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Poll: Irvine Housing Prediction June 2022

Where will Irvine housing prices be in one year?

  • Down over 50%

    Votes: 0 0.0%
  • Down 20%

    Votes: 20 19.0%
  • Down 10%

    Votes: 40 38.1%
  • Down 5%

    Votes: 31 29.5%
  • Flat

    Votes: 37 35.2%
  • Up 5%

    Votes: 15 14.3%
  • Up 10%

    Votes: 5 4.8%
  • Up 20%

    Votes: 0 0.0%
  • Up over 50%

    Votes: 0 0.0%
  • Other (please specify in post)

    Votes: 0 0.0%

  • Total voters
    105
  • Poll closed .

irvinehomeowner

Well-known member
Alright, put your crystal balls to the test.

1. Finite time frame, so 1 year from now.
2. Irvine housing only (this is TI after all)
3. You can pick up to 3
4. Can vote/edit for 2 months then it locks.

I think I listed enough options but let me know if I missed something. I don't think over 50% either way is possible.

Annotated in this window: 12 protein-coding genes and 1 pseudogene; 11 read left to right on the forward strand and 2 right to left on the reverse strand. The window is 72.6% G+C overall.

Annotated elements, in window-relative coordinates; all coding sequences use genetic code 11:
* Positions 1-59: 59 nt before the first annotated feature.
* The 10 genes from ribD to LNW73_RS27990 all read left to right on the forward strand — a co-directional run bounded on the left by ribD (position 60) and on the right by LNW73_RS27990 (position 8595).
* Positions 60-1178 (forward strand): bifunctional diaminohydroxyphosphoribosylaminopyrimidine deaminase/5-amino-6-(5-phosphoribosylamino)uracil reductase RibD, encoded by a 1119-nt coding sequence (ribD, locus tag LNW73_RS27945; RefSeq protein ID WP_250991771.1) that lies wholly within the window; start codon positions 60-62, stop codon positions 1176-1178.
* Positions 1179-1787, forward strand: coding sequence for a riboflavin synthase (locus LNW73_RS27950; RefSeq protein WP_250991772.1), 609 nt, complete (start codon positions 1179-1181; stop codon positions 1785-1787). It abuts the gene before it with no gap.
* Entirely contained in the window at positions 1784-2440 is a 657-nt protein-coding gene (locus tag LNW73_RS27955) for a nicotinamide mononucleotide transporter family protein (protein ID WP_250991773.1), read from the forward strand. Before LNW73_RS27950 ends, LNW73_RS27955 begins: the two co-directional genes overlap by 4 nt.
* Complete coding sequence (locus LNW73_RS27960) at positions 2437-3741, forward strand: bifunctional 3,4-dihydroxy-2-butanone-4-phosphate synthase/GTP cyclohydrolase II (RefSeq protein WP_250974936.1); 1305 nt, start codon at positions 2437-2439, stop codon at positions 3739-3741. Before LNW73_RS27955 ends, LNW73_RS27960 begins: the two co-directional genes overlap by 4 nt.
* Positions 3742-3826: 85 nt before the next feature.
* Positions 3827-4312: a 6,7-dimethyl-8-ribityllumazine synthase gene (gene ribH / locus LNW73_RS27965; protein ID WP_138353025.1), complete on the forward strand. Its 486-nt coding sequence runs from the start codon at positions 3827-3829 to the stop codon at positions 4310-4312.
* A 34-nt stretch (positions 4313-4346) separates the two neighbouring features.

CalBears96

Well-known member
I'm sticking to no more than 20%, so I'm choosing the options ranging from 5% to 20%, since it will drop for sure.
 

melodypowell

New member
I am hoping that it drops to 2019/early 2020 level around my neighborhood, I have been looking to purchase another one so our parents can eventually move closer to us~ we will see~
 

potsticker

Active member
I selected down 5-10%. However, I think the drop will be seen more in the $2m and up price range. Below $2m should be flat-ish from here on out, in my opinion.
 

Liar Loan

Well-known member
Prices may not go down very much over the next 12 months as we are in a transitional market.  Just like in 1990-1991 median price was flat, and 2006-2007 was mostly flat, 2022-2023 may also be relatively flat. 

The median price could actually increase for awhile because the sales mix will shift to higher end homes that are less rate sensitive.  It will take a recession with job losses to really knock the legs out from under the housing market and that will take some time to develop.
 

irvinehomeowner

Well-known member
Liar Loan said:
Prices may not go down very much over the next 12 months as we are in a transitional market.  Just like in 1990-1991 median price was flat, and 2006-2007 was mostly flat, 2022-2023 may also be relatively flat.